August 9, 2005
SW Sea Otters Listed as Threatened under ESA
The Final Rule to list the Southwest Alaska Distinct Population Segment of sea otters as threatened under the Endangered Species Act (ESA) was published today in the Federal Register. This listing includes sea otters in Kamishak Bay (lower Cook Inlet) west through the Aleutians. Sea otters in western Cook Inlet, Kodiak, Alaska Peninsula, Shumagin Islands, and the Aleutian Islands are included. No critical habitat has been defined at this time, however it is expected that critical habitat will be declared within one year. The final rule will become effective September 8, 2005.
Neither subsistence nor the creation and sale of handicrafts have been listed as threats to this listed population, and do not negatively affect efforts to recover the population.
With the Final Rule, a Proposed Special Rule was also published under Section 4(d) of the ESA. Based on concerns raised by TASSC in comments on the Proposed Rule (to list SW sea otter), the USFWS developed the 4(d) rule. The 4(d) rule applies to sea otter from the listed area.
The 4(d) proposed rule has the following provisions:
- would allow for limited non-commercial import and export of articles of authentic Alaska Native Handicraft. This would allow foreign tourists to take home handicrafts containing sea otter for non-commecial purposes (something that is currently allowed under the MMPA),
- would allow for cultural exchange by Alaska Natives with Natives from Canada, Russia, and Greenland (something that is currently allowed in the MMPA),
- would amend the current federal regulations (50 CFR 17.3) to remove the requirement that an authentic Alaska Native handicraft be commonly produced on or before December 28, 1973. This provision is consistent with court rulings on the issue,
- would allow for the transfer of raw pelts to registered agents and tanneries (something currently allowed under MMPA), and
- would presume that non-commercial is less than 8 unused similar articles of authentic Native handicraft. This presumption can be rebutted on a case-by-case basis.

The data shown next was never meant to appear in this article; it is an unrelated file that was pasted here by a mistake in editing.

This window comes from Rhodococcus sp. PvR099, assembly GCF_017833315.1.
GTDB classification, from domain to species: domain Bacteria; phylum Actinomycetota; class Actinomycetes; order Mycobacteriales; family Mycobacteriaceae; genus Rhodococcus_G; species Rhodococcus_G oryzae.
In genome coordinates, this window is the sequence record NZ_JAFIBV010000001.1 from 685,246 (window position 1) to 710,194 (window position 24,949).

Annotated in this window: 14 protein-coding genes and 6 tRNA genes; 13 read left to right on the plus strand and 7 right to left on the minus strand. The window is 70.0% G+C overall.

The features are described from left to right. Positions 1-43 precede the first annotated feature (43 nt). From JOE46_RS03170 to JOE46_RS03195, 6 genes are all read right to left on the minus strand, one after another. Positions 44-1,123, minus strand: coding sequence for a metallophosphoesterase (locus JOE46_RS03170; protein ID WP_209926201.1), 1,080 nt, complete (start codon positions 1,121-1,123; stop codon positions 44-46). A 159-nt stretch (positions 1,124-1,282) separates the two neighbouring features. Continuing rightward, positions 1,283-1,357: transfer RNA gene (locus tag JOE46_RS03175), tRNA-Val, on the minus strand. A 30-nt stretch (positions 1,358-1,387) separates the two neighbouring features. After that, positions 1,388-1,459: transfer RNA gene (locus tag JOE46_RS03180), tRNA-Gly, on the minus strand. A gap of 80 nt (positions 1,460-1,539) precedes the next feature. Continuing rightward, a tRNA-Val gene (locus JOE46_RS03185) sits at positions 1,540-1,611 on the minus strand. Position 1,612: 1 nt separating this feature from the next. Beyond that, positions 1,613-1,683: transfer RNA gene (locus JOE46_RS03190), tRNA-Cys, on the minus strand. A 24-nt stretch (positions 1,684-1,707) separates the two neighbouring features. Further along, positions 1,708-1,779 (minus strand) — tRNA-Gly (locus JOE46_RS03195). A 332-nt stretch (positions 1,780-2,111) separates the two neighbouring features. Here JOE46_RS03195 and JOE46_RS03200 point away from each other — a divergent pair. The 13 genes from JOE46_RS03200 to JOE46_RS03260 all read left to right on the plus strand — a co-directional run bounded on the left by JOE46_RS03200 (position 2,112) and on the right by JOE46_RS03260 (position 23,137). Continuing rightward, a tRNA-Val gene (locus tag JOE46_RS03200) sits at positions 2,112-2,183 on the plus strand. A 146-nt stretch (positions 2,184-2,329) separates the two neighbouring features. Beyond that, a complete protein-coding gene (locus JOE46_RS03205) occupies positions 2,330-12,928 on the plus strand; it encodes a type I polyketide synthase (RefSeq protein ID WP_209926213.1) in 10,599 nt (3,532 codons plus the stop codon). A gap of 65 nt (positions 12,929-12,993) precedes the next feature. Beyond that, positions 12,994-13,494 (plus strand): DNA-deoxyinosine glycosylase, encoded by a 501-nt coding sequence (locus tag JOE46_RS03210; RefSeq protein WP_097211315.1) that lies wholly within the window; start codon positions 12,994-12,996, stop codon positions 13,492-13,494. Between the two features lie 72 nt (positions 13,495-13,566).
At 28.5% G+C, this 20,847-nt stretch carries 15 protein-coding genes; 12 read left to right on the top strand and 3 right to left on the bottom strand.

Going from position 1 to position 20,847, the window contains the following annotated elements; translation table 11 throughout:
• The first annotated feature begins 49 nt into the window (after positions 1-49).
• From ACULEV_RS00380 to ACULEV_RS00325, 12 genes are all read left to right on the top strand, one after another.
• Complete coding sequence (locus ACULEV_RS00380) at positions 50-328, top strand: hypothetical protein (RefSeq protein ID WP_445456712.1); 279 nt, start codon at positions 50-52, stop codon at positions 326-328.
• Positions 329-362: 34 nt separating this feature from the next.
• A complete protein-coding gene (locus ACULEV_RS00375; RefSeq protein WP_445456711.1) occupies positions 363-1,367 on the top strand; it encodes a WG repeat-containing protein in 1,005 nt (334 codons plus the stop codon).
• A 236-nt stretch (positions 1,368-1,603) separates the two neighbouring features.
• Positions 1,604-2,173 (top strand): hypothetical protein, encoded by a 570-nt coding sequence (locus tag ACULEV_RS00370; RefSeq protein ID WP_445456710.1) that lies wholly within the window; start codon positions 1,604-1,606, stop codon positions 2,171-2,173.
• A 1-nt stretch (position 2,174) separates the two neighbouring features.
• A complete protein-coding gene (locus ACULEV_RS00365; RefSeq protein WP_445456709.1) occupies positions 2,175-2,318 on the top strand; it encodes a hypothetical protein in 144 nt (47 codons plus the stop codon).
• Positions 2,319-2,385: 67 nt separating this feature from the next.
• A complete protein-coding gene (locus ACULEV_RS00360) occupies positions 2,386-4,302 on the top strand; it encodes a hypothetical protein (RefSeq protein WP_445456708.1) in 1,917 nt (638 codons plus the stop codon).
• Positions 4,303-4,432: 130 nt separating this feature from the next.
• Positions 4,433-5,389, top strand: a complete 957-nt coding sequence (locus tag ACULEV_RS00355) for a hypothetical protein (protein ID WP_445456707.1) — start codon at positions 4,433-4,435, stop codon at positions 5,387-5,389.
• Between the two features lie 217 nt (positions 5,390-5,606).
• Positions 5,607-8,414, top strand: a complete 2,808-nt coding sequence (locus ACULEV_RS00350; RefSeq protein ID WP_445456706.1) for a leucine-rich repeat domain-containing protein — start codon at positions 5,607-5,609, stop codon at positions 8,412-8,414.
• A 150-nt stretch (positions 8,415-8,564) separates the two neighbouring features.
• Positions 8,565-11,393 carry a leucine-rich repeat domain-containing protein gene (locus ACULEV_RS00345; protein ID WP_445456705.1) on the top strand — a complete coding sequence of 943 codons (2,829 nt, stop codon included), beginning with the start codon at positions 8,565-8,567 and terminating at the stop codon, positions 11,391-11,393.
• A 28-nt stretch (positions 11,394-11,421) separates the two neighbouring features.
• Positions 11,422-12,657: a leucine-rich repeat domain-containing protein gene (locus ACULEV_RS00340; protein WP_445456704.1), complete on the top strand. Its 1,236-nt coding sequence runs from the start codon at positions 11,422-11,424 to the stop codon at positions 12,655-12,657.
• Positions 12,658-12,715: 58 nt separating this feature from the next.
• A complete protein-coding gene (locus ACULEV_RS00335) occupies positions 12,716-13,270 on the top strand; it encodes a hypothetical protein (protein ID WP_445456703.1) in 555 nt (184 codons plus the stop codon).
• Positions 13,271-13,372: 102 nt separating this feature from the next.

The intent of these proposed regulations are to allow activities occurring prior to the listing and throughout the rest of the state (which is not ESA listed) to occur for the now listed population.
USFWS will be accepting comments on the proposed 4(d) rule until October 11, 2005. We encourage anyone who wishes to do so to comment on this proposed rule.You may submit comments by the following methods:
- You may submit written comments by mail to: Supervisor, U.S. Fish and Wildlife Service, Marine Mammals Management Office, 1011 East Tudor Road, Anchorage, Alaska 99503, or
- You may submit comments by electronic mail (e-mail) to: email@example.com
Please submit these emails as an ASCII file format and include "Attn: [RIN 1018-AU21]" and your name and return address in your e-mail message.
Section 10(e) of the Endangered Species Act provides for Alaska Native harvest of an ESA listed species for subsistence or handicraft. Take cannot be wasteful. In order for subsistence uses to be regulated, it must be shown that subsistence uses are materially and negatively affecting the population. This cannot be currently shown for sea otter harvest in the affected areas.Therefore, subsistence take in the affected areas cannot be currently regulated or restricted.
Even though sea otters in SW Alaska have been listed, sea otter harvest in other areas of Alaska cannot be regulated or restricted because this portion of the Alaska sea otter population has been listed.
It is still legal for coastal Alaska Natives to make and sell within the United States handicrafts that contain sea otter.
For more information, contact:
The Alaska Sea Otter and Steller Sea Lion Commission
1-800-474-4362 (AK) or 907-274-9799
FAQs: Sea Otters and the ESA